From PGSC Wiki
Jump to: navigation, search

The Alpha Magnetic Spectrometer was conceived by Sam Ting to search for dark matter, the origin of cosmic rays, and to measure antinuclei [1]. A prototype, AMS-01, was flown on the space shuttle Discovery during flight STS-91 to gather background data, test detector performance, and adjust operating parameters. The data gathered during this flight was used to search for antihelium nuclei.

The flight began on 3 June 1998 and continued for 184 hours. The shuttle altitude varied between 320 and 390 km and the latitude was between ± 51.7°. Except during the docking with the MIR space station and the descent, the z-axis of the detector was kept pointing within 45° of the zenith.

Detector Design[edit]

The AMS is the first large acceptance magnetic spectrometer to operate in outer space, which is background free, to conduct a high statistics study of cosmic particles [2]. The detector consists of a permanent magnet, tracker, time of flight hodoscopes, Cerenkov counter, and anticoincidence counters. Every component of the detector had to undergo space qualification tests including acceleration, vibration, thermal vacuum, electromagnetic interference and radiation. The magnet was tested up to 17.7g in a centrifuge, and electronics were tested in heavy ion beams.


The magnet was made from 1.9 tons of Nd-Fe-B in the shape of a cylindrical shell with inner diameter 1115 mm and length 800 mm. The center of the magnetic field had strength 0.14 Tesla and the analyzing power BL2 was 0.14 Tm2.


The tracker was made of six planes of double sided silicon microstrip detectors. This device measured the rigidity by measuring the deflection and the magnitude of the charge by measuring multiple energy loss. The tracker volume consisted of less than 3% of a radiation length of material. The resolution of the tracker was 10 μm in the bending direction and 30 &mum; in the other directions.


The time-of-flight hodoscope consists of 4 layers of scintillator paddles. Each layer has 14 paddles, which measure 110 mm in width, 10 mm in thickness, and between 720 and 1360 mm in length. The paddles overlap by 5mm to improve hermiticity. There are two layers above and two layers below the magnet, and the layers on either side are orthogonal to each other. The TOF can determine the magnitude of the charge using the pulse height in addition to the time of flight measurement. The TOF has a timing resolution of 105 psec which results in a Β resolution of 2.4%.

Anti-Coincidence Counter[edit]

The Anti-Coincidence scintillation Counters (ACC) cover the inner surface of the magnet to reject particles that pass through the magnet walls or support structures.

Data Analysis[edit]

Event Reconstruction[edit]

Using the TOF, the direction of the particle and the velocity Β were measured. The particle rigidity, R, is measured by calculating the deflection in the magnetic field, which requires at least four hits in the tracker and the agreement of the two tracking algorithms. The magnitude of the charge was determined using dE/dx in the TOF and tracker.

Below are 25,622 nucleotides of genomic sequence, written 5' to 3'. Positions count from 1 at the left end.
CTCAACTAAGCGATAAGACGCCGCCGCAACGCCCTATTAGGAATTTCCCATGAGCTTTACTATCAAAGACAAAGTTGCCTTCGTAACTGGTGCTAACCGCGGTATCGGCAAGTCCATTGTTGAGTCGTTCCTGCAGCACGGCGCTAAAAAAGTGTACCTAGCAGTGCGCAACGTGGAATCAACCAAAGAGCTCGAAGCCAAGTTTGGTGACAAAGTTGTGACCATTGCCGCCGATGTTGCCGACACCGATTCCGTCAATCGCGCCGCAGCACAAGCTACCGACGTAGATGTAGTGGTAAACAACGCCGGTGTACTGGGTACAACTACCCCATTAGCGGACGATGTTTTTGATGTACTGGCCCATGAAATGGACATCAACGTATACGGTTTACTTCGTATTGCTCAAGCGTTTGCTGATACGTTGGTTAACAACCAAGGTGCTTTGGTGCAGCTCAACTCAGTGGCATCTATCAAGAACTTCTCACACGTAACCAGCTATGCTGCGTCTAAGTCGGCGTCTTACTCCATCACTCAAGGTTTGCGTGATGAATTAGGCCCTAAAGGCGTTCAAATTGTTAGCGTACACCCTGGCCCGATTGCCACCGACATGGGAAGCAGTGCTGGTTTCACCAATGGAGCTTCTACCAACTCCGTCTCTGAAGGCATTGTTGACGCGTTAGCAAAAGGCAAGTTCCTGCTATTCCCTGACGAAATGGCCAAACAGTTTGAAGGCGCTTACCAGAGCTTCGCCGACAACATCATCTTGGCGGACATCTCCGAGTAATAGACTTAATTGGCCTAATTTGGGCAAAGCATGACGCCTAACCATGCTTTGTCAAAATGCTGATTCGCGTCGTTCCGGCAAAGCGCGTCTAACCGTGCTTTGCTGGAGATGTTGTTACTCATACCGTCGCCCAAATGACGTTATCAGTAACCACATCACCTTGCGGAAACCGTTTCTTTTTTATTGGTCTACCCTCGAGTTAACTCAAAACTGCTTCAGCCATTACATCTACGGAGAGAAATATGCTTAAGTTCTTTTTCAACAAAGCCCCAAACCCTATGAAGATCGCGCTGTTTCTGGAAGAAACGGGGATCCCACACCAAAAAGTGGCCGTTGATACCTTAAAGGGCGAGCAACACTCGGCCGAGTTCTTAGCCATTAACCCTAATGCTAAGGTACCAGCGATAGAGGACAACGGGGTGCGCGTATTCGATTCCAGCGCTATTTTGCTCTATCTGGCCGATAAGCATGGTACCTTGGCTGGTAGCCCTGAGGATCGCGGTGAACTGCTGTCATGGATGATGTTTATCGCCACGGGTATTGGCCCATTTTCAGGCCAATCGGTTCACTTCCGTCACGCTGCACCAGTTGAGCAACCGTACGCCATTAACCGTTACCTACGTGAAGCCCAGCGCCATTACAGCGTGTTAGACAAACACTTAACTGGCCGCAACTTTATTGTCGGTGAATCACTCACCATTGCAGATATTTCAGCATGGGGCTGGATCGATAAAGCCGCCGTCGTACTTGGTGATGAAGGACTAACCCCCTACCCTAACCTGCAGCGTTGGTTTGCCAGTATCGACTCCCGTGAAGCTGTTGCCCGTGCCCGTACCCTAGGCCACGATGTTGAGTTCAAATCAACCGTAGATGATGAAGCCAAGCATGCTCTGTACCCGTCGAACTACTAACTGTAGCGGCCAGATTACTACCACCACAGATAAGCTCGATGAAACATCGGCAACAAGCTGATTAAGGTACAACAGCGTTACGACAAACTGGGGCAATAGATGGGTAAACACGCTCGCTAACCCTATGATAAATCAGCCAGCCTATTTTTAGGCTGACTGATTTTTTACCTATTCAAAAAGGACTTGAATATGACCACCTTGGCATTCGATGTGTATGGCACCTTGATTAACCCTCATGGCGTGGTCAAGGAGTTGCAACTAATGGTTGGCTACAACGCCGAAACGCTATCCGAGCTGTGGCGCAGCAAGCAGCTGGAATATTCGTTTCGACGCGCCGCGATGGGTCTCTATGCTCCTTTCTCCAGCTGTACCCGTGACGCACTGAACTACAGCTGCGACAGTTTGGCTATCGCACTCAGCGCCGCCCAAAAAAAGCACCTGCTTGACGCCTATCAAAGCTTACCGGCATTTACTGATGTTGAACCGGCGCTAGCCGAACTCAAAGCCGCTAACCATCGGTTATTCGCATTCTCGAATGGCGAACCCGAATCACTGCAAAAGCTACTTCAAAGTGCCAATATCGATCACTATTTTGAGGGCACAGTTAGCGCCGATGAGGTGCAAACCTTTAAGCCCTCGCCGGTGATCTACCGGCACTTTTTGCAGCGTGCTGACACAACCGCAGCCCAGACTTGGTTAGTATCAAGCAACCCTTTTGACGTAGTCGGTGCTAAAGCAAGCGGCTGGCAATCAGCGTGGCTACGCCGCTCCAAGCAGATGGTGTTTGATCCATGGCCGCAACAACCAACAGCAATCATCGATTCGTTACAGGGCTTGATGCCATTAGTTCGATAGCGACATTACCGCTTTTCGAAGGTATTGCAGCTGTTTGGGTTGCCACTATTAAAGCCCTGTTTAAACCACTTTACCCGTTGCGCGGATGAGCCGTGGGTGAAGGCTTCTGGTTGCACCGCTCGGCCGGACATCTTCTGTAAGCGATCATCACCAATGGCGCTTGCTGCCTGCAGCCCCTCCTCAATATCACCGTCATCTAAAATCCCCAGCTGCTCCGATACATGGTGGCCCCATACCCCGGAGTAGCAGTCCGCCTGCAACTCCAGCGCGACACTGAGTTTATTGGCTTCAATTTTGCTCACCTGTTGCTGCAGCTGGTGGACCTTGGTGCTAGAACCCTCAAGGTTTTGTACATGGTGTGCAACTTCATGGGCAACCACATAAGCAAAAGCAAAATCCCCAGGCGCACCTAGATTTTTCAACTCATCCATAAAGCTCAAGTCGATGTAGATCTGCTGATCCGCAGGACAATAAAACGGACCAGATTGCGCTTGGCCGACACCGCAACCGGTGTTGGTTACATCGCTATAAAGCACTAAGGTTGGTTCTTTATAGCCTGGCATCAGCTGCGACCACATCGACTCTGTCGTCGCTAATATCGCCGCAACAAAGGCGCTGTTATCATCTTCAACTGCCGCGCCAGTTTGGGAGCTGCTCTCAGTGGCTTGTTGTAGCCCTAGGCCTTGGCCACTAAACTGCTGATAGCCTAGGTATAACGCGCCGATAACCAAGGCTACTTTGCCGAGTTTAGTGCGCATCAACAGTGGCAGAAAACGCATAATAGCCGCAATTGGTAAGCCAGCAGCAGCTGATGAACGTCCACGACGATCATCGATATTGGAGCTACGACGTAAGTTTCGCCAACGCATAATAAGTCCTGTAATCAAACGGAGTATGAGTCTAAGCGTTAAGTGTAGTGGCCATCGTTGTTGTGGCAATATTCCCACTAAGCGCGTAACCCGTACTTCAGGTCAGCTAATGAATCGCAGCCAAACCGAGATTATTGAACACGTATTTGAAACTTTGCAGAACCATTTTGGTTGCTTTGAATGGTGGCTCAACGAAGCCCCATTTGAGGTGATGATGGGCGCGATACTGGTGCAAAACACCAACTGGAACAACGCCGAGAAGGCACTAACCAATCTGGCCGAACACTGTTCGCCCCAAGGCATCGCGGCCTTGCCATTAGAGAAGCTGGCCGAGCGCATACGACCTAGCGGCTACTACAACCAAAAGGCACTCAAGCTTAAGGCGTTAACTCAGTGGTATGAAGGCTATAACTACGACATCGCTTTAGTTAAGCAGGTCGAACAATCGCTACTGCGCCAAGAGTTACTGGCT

Background Rejection[edit]

The backgrounds to the antihelium search are electrons, protons, and helium nuclei. The detector response to these backgrounds was studying using in flight data, test beam data, and Monte Carlo studies. The first rejection point was to select events with |Z| = 2 to reduce the contamination from |Z| = 1 events that might look like higher charge events. The probability of the wrong charge magnitude being assigned by the TOF and the tracker was less than 10-7.

The second rejection factor is to determine the sign of the charge. This is clearly designed to distinguish helium from antihelium. To determine the sign, the particle direction is determined from the TOF. This information, combined with the deflection, allows the charge sign determination. AMS always assigned the direction correctly. To make this determination, it was important to remove tracks with kinks, which result from a nuclear recoil. These kinks are removed by calculating the rigidity in the first and last three points separately and cutting if the difference is large. Events with collinear delta rays can shift single points causing the rigidity to be calculated incorrectly. These events are removed by rejecting an excess of energy within 5 mm of the track.

Finally, a compatibility function from measurements of velocity, rigidy, and energy loss was constructed for helium and antihelium. A cut on low compatibility removes the remaining background. After all of the cuts, AMS-01 found 2.86 x 106 helium events up to a rigidity of 140 GV. No antihelium events were observed.


The AMS-01 measurement puts a limit on the ratio of antihelium to helium flux. The incident rigidity spectrum for the helium is extracted from the measured rigidity spectrum by deconvoluting it with a resolution function that was created using GEANT to simulate the detector response. Another small correction for the difference between absorption cross sections was made. By assuming the antihelium rigidity spectrum has the same shape as helium, the ratio of antihelium to helium flux was found to be less than 1.1 x 10-6.


1. J. Alcaraz, et al. Physics Letters B 461 (1999) 387-396.

2. M. Alguilar et al. Physics Reports 366 (2002) 331-405.